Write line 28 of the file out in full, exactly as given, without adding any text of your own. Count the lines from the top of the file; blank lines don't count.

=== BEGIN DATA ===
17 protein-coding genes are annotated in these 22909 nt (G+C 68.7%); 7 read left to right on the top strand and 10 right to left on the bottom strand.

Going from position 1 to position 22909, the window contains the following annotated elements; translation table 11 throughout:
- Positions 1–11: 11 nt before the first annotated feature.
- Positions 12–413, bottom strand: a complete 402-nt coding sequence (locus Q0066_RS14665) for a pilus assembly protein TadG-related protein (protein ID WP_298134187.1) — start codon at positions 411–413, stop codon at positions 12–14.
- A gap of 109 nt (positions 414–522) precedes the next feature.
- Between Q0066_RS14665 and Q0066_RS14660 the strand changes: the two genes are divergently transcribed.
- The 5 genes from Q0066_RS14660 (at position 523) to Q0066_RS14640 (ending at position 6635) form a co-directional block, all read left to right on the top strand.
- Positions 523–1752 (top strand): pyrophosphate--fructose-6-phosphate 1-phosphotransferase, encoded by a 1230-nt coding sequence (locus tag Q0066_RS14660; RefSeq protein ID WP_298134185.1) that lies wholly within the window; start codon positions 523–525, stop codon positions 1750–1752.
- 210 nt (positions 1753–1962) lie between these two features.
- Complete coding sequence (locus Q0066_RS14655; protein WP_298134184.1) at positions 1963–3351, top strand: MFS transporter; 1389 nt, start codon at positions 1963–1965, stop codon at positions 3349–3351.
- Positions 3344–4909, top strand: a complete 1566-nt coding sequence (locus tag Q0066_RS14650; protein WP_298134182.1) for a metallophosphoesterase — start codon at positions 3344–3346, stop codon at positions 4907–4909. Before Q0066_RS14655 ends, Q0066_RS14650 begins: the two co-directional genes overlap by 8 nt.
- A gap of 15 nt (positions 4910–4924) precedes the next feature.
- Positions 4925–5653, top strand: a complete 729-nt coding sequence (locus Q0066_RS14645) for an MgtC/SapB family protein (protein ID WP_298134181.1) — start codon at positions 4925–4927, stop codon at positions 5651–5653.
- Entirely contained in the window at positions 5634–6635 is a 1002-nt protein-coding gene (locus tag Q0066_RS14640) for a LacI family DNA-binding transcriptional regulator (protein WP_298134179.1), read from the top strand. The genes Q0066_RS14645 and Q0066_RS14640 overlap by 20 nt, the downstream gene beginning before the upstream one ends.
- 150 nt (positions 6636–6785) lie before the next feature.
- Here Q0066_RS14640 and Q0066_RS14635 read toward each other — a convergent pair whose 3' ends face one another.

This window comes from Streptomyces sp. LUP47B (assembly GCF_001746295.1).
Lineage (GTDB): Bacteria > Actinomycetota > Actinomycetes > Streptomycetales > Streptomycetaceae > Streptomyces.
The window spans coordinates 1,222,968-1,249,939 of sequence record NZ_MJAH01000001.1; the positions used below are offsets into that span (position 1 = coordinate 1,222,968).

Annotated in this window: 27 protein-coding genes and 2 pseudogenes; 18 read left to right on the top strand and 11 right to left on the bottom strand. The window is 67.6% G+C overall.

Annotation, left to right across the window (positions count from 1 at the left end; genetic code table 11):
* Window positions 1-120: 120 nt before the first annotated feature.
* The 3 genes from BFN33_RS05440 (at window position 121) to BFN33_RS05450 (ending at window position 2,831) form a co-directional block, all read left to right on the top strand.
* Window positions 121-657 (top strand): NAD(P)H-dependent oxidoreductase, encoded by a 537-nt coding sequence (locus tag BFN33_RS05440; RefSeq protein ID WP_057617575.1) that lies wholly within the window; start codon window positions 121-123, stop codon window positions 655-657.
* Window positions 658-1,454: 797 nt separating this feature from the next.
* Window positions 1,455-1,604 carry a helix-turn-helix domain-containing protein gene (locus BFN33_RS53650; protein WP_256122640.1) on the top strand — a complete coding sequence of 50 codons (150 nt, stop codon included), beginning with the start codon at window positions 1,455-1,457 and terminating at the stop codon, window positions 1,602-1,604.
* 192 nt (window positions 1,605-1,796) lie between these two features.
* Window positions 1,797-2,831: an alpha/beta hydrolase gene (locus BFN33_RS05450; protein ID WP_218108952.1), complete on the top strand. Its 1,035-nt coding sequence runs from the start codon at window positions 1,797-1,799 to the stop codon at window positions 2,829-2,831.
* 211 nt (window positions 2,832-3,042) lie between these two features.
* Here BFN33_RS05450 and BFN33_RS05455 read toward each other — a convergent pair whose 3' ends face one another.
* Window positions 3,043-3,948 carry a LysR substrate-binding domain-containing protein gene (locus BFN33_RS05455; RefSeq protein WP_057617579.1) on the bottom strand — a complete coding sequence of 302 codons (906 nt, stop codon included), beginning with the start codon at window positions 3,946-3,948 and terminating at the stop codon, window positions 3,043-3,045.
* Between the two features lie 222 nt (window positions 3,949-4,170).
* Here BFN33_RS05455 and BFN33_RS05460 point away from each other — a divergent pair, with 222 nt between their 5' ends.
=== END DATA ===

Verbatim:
* Window positions 1,797-2,831: an alpha/beta hydrolase gene (locus BFN33_RS05450; protein ID WP_218108952.1), complete on the top strand. Its 1,035-nt coding sequence runs from the start codon at window positions 1,797-1,799 to the stop codon at window positions 2,829-2,831.